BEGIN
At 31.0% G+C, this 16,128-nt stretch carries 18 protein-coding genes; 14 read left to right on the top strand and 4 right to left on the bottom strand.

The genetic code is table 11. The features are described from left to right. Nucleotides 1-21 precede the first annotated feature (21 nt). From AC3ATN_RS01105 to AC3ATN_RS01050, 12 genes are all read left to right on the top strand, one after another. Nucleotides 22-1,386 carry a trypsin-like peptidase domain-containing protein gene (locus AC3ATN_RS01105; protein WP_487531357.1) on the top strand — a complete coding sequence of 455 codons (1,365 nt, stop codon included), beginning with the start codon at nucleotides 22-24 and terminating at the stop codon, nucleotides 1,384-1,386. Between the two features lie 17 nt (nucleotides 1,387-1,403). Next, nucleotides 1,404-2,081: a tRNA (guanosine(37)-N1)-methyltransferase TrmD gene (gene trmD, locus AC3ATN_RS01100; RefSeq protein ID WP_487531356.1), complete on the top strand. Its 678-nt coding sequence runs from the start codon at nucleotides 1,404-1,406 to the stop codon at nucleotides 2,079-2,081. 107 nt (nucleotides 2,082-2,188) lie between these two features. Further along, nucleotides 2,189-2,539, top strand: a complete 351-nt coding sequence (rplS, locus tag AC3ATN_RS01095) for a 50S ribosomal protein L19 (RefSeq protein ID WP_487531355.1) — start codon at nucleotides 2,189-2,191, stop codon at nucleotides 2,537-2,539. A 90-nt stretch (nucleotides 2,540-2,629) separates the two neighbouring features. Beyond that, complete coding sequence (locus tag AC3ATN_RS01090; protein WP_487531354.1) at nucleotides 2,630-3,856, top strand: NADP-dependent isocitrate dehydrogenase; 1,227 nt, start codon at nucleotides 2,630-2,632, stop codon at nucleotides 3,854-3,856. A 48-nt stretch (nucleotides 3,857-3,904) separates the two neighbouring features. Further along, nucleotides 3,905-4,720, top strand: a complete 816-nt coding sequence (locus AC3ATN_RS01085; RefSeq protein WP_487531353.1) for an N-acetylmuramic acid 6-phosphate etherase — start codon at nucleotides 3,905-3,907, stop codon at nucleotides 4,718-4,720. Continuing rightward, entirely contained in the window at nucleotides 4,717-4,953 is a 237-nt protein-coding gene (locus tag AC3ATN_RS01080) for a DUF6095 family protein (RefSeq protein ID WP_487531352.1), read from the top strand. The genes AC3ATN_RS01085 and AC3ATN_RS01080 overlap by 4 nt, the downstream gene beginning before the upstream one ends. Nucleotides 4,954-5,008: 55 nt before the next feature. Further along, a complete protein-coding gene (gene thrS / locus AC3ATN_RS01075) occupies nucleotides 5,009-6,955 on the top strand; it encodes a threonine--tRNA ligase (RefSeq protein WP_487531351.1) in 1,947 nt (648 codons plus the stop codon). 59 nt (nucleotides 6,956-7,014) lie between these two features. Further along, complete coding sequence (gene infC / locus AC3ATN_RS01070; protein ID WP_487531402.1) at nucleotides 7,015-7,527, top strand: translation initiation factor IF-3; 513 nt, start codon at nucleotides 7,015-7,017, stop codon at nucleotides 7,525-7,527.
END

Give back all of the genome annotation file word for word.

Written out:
At 31.0% G+C, this 16,128-nt stretch carries 18 protein-coding genes; 14 read left to right on the top strand and 4 right to left on the bottom strand.

The genetic code is table 11. The features are described from left to right. Nucleotides 1-21 precede the first annotated feature (21 nt). From AC3ATN_RS01105 to AC3ATN_RS01050, 12 genes are all read left to right on the top strand, one after another. Nucleotides 22-1,386 carry a trypsin-like peptidase domain-containing protein gene (locus AC3ATN_RS01105; protein WP_487531357.1) on the top strand — a complete coding sequence of 455 codons (1,365 nt, stop codon included), beginning with the start codon at nucleotides 22-24 and terminating at the stop codon, nucleotides 1,384-1,386. Between the two features lie 17 nt (nucleotides 1,387-1,403). Next, nucleotides 1,404-2,081: a tRNA (guanosine(37)-N1)-methyltransferase TrmD gene (gene trmD, locus AC3ATN_RS01100; RefSeq protein ID WP_487531356.1), complete on the top strand. Its 678-nt coding sequence runs from the start codon at nucleotides 1,404-1,406 to the stop codon at nucleotides 2,079-2,081. 107 nt (nucleotides 2,082-2,188) lie between these two features. Further along, nucleotides 2,189-2,539, top strand: a complete 351-nt coding sequence (rplS, locus tag AC3ATN_RS01095) for a 50S ribosomal protein L19 (RefSeq protein ID WP_487531355.1) — start codon at nucleotides 2,189-2,191, stop codon at nucleotides 2,537-2,539. A 90-nt stretch (nucleotides 2,540-2,629) separates the two neighbouring features. Beyond that, complete coding sequence (locus tag AC3ATN_RS01090; protein WP_487531354.1) at nucleotides 2,630-3,856, top strand: NADP-dependent isocitrate dehydrogenase; 1,227 nt, start codon at nucleotides 2,630-2,632, stop codon at nucleotides 3,854-3,856. A 48-nt stretch (nucleotides 3,857-3,904) separates the two neighbouring features. Further along, nucleotides 3,905-4,720, top strand: a complete 816-nt coding sequence (locus AC3ATN_RS01085; RefSeq protein WP_487531353.1) for an N-acetylmuramic acid 6-phosphate etherase — start codon at nucleotides 3,905-3,907, stop codon at nucleotides 4,718-4,720. Continuing rightward, entirely contained in the window at nucleotides 4,717-4,953 is a 237-nt protein-coding gene (locus tag AC3ATN_RS01080) for a DUF6095 family protein (RefSeq protein ID WP_487531352.1), read from the top strand. The genes AC3ATN_RS01085 and AC3ATN_RS01080 overlap by 4 nt, the downstream gene beginning before the upstream one ends. Nucleotides 4,954-5,008: 55 nt before the next feature. Further along, a complete protein-coding gene (gene thrS / locus AC3ATN_RS01075) occupies nucleotides 5,009-6,955 on the top strand; it encodes a threonine--tRNA ligase (RefSeq protein WP_487531351.1) in 1,947 nt (648 codons plus the stop codon). 59 nt (nucleotides 6,956-7,014) lie between these two features. Further along, complete coding sequence (gene infC / locus AC3ATN_RS01070; protein ID WP_487531402.1) at nucleotides 7,015-7,527, top strand: translation initiation factor IF-3; 513 nt, start codon at nucleotides 7,015-7,017, stop codon at nucleotides 7,525-7,527.